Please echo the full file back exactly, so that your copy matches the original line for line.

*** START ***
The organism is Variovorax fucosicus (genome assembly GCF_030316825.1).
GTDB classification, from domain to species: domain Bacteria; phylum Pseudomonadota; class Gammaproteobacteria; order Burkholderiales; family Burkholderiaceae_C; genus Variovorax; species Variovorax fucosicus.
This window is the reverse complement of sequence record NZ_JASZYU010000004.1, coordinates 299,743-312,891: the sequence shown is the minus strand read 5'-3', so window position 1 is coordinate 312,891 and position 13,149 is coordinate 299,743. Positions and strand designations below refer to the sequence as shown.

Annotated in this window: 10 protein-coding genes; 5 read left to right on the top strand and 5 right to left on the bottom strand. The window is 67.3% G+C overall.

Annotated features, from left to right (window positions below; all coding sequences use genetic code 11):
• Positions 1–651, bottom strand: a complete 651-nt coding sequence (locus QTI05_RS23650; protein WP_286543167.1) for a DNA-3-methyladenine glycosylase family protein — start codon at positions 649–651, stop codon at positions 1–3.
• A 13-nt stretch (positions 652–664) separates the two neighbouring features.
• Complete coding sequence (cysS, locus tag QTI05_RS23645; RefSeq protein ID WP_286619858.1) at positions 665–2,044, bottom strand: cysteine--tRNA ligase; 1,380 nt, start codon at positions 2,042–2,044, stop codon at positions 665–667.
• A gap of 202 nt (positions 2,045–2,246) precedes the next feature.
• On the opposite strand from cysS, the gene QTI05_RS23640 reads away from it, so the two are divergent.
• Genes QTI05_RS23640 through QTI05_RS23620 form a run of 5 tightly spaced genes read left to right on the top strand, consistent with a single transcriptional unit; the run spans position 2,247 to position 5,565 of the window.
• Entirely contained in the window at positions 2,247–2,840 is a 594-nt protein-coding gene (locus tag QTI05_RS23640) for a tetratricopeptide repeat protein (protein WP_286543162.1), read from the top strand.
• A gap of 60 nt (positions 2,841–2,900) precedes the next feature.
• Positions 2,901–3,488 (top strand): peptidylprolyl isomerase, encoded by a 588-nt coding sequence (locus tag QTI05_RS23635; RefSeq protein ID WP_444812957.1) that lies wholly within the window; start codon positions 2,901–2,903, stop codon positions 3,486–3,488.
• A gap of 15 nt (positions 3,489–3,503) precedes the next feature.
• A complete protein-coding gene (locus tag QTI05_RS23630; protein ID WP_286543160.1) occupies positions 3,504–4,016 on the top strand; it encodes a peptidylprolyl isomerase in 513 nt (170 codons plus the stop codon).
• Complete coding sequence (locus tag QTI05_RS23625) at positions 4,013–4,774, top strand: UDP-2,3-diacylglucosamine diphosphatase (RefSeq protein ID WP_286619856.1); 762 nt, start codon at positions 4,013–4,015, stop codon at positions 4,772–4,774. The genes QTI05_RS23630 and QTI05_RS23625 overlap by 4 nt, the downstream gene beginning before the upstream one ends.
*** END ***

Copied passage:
The organism is Variovorax fucosicus (genome assembly GCF_030316825.1).
GTDB classification, from domain to species: domain Bacteria; phylum Pseudomonadota; class Gammaproteobacteria; order Burkholderiales; family Burkholderiaceae_C; genus Variovorax; species Variovorax fucosicus.
This window is the reverse complement of sequence record NZ_JASZYU010000004.1, coordinates 299,743-312,891: the sequence shown is the minus strand read 5'-3', so window position 1 is coordinate 312,891 and position 13,149 is coordinate 299,743. Positions and strand designations below refer to the sequence as shown.

Annotated in this window: 10 protein-coding genes; 5 read left to right on the top strand and 5 right to left on the bottom strand. The window is 67.3% G+C overall.

Annotated features, from left to right (window positions below; all coding sequences use genetic code 11):
• Positions 1–651, bottom strand: a complete 651-nt coding sequence (locus QTI05_RS23650; protein WP_286543167.1) for a DNA-3-methyladenine glycosylase family protein — start codon at positions 649–651, stop codon at positions 1–3.
• A 13-nt stretch (positions 652–664) separates the two neighbouring features.
• Complete coding sequence (cysS, locus tag QTI05_RS23645; RefSeq protein ID WP_286619858.1) at positions 665–2,044, bottom strand: cysteine--tRNA ligase; 1,380 nt, start codon at positions 2,042–2,044, stop codon at positions 665–667.
• A gap of 202 nt (positions 2,045–2,246) precedes the next feature.
• On the opposite strand from cysS, the gene QTI05_RS23640 reads away from it, so the two are divergent.
• Genes QTI05_RS23640 through QTI05_RS23620 form a run of 5 tightly spaced genes read left to right on the top strand, consistent with a single transcriptional unit; the run spans position 2,247 to position 5,565 of the window.
• Entirely contained in the window at positions 2,247–2,840 is a 594-nt protein-coding gene (locus tag QTI05_RS23640) for a tetratricopeptide repeat protein (protein WP_286543162.1), read from the top strand.
• A gap of 60 nt (positions 2,841–2,900) precedes the next feature.
• Positions 2,901–3,488 (top strand): peptidylprolyl isomerase, encoded by a 588-nt coding sequence (locus tag QTI05_RS23635; RefSeq protein ID WP_444812957.1) that lies wholly within the window; start codon positions 2,901–2,903, stop codon positions 3,486–3,488.
• A gap of 15 nt (positions 3,489–3,503) precedes the next feature.
• A complete protein-coding gene (locus tag QTI05_RS23630; protein ID WP_286543160.1) occupies positions 3,504–4,016 on the top strand; it encodes a peptidylprolyl isomerase in 513 nt (170 codons plus the stop codon).
• Complete coding sequence (locus tag QTI05_RS23625) at positions 4,013–4,774, top strand: UDP-2,3-diacylglucosamine diphosphatase (RefSeq protein ID WP_286619856.1); 762 nt, start codon at positions 4,013–4,015, stop codon at positions 4,772–4,774. The genes QTI05_RS23630 and QTI05_RS23625 overlap by 4 nt, the downstream gene beginning before the upstream one ends.